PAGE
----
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  • Author: Olaf Schulze

Position: METRO relies on climate-friendly use of energy

METRO GROUP

METRO’s strategic climate protection target is to reduce its corporate carbon footprint by 50% in terms of CO2 by 2030 compared with 2011. To achieve this target, METRO is not only saving power, heat and drinking water and is phasing out the use of F-gases in refrigeration plants but also relies on the use of renewable and low-emission technologies. This is how we are able to substitute our energy consumption.

Zoom in

Photovoltaic systems

At locations where it is technically and legally possible and economically viable, we will increasingly rely on rooftop photovoltaic systems to use the electricity at the wholesale market or delivery depot.

So far, METRO Cash & Carry operates 14 of these PV plants with a capacity of approximately 5,300 kWpeak in Germany, Spain, Italy, Turkey and China. A photovoltaic system with a capacity of more than 1,000 kWpeak is planned on top of the zero-energy store in St. Pölten/Austria, which, in terms of figures, will be able to meet the entire energy needs of the new store. We are planning to add significant capacity of photovoltaic systems at METRO locations in different countries in the next few years for own consumption of the electricity produced.

Combined heat and power units

In the past few years, we have installed low-emission, high-efficiency combined heat and power units which generate the heat required in the wholesale store using natural gas and, as a by-product, produce electricity. Currently, six cogeneration units are being operated in Germany, including a gas turbine at the MCC wholesale store in Schwelm. Its heat is also used to cool goods via absorption units. Another combined heat and power unit was put into operation in Nizhny Novgorod/Russia on 1 September 2016; the next power plant will follow in the coming weeks in Ivanovo/Russia.

Small wind turbines

We only add small wind turbines when the site-specific conditions allow it, such as at our green store in Dongguan/China which was opened in 2016. There, the LED car park lighting is operated autonomously by small 300-watt wind turbines and a photovoltaic cell, as well as a battery storage system. At the warehouse in Groß Gerau/Germany, we conducted trials with horizontal wind turbines. However, our expectations in terms of performance and maintenance of these systems were not met yet.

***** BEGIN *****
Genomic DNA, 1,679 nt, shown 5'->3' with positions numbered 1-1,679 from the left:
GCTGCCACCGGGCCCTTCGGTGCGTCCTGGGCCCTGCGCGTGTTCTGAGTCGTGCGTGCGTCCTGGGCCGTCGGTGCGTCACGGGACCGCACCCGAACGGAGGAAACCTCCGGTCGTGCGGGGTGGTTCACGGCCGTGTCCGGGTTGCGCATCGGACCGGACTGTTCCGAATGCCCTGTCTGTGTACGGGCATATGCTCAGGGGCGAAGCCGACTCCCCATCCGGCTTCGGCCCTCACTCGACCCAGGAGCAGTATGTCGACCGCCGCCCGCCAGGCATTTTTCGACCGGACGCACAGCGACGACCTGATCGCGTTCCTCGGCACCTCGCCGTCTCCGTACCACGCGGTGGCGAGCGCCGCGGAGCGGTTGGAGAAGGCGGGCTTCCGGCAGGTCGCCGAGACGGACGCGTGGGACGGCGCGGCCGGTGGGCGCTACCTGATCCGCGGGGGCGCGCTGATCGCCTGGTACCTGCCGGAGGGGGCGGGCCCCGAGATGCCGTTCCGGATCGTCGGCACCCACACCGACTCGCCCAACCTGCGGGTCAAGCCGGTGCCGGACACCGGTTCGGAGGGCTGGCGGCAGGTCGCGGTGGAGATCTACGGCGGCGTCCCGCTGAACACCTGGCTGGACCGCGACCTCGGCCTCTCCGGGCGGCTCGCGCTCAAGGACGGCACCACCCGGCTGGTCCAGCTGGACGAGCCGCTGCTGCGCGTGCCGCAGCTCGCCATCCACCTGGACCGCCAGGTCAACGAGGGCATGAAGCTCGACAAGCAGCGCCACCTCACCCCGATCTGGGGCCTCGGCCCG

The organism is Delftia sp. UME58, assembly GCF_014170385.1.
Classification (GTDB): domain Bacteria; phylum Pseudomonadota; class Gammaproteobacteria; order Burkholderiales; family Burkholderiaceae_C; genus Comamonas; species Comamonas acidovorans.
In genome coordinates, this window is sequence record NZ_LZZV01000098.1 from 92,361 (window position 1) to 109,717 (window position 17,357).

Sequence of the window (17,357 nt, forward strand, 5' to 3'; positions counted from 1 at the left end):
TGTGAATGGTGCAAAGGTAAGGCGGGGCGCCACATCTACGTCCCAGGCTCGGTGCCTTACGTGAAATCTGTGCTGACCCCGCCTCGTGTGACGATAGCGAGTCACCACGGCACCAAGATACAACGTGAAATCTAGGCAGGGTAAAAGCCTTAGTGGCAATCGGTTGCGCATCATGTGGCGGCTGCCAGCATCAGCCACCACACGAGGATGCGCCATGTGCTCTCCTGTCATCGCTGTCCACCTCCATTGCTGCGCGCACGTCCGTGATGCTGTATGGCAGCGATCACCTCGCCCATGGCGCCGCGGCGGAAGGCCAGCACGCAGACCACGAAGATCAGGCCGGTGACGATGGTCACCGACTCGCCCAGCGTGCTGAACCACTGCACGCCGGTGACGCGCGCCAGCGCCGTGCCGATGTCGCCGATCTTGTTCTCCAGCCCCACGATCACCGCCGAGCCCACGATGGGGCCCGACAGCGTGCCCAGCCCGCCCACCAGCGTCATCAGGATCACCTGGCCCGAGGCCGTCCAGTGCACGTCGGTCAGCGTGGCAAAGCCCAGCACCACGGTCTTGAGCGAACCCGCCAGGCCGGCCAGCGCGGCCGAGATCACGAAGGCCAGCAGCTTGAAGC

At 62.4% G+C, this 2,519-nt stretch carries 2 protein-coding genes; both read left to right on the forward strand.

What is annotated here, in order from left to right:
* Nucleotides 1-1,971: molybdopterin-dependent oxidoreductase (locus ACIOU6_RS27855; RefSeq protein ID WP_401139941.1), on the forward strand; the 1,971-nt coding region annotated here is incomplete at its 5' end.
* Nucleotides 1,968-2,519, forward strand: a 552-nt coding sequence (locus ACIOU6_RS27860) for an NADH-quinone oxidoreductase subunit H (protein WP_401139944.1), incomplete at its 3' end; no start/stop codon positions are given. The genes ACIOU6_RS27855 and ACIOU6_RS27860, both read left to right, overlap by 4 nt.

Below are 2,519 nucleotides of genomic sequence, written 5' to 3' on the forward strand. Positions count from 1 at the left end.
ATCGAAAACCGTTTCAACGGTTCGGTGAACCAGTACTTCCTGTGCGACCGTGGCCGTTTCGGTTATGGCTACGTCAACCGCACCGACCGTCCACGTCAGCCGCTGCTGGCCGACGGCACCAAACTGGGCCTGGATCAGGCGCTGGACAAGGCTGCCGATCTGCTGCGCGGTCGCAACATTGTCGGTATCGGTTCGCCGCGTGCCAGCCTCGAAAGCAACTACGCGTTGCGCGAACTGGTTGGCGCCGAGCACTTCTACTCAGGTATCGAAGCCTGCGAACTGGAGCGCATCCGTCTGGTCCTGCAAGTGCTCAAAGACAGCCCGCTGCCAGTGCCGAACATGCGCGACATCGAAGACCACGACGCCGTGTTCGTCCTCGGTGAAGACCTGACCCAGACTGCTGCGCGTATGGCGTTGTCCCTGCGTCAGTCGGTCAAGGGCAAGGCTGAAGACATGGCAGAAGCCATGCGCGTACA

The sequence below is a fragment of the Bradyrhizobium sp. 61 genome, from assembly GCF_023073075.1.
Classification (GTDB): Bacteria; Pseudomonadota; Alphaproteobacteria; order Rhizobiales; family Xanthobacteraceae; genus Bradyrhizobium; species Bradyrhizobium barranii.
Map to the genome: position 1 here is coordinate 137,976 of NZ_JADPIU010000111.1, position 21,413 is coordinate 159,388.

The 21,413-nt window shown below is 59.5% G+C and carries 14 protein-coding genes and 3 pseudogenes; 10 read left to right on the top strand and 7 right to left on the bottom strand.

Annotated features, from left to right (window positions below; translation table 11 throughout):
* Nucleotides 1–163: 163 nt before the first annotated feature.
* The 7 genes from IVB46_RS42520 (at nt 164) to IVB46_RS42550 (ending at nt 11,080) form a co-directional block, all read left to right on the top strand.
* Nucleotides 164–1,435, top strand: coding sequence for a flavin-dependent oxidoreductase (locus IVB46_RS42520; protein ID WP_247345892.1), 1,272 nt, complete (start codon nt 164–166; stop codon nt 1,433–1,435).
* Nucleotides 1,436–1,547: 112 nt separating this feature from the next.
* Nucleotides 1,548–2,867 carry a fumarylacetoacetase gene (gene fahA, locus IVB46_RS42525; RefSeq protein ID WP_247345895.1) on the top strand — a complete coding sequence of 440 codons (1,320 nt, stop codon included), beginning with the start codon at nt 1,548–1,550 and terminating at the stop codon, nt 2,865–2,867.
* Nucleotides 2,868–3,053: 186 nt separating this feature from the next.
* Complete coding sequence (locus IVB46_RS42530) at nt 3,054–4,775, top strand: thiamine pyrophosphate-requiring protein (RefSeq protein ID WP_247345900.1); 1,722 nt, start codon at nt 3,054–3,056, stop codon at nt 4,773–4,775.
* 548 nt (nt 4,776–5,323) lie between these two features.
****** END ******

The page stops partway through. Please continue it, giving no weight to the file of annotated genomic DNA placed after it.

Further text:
Solar chilling systems

In Rome/Italy and Antalya/Turkey we installed solar chilling systems. However, they required heavy maintenance. Since the roof surfaces can only be used once, we decided to give priority to photovoltaic power generation on the roofs.

Purchasing green power

Insofar as we can purchase renewable energy surpluses from neighbours, we have entered corresponding physical commitments. This includes electricity from a wind park in Bangalore/India, electricity from a biomass power plant in Reichenbach/Germany for a large warehouse or heat from a wood chip heating plant in Brunnthal/Germany.

Certified green electricity is only purchased by METRO if and for as long as it comes with a steering effect. Currently, we do not purchase green electricity for own consumption in Germany, because renewable energy is usually regulated by the EEG. However, we offer hydroelectric power produced in Germany to our Real customers. A steering effect is achieved via climate protection projects, such as rain forest reforestation projects in Ecuador. These projects are associated with every green electricity and green gas contract concluded.

http://www.real.de/ökostrom.html  (in German only)

Here you can watch a video on Germany's renewable energy revolution

Olaf Schulze

Information about the author

Olaf Schulze is Head of Energy Management at METRO AG.
Olaf.Schulze@Metro.de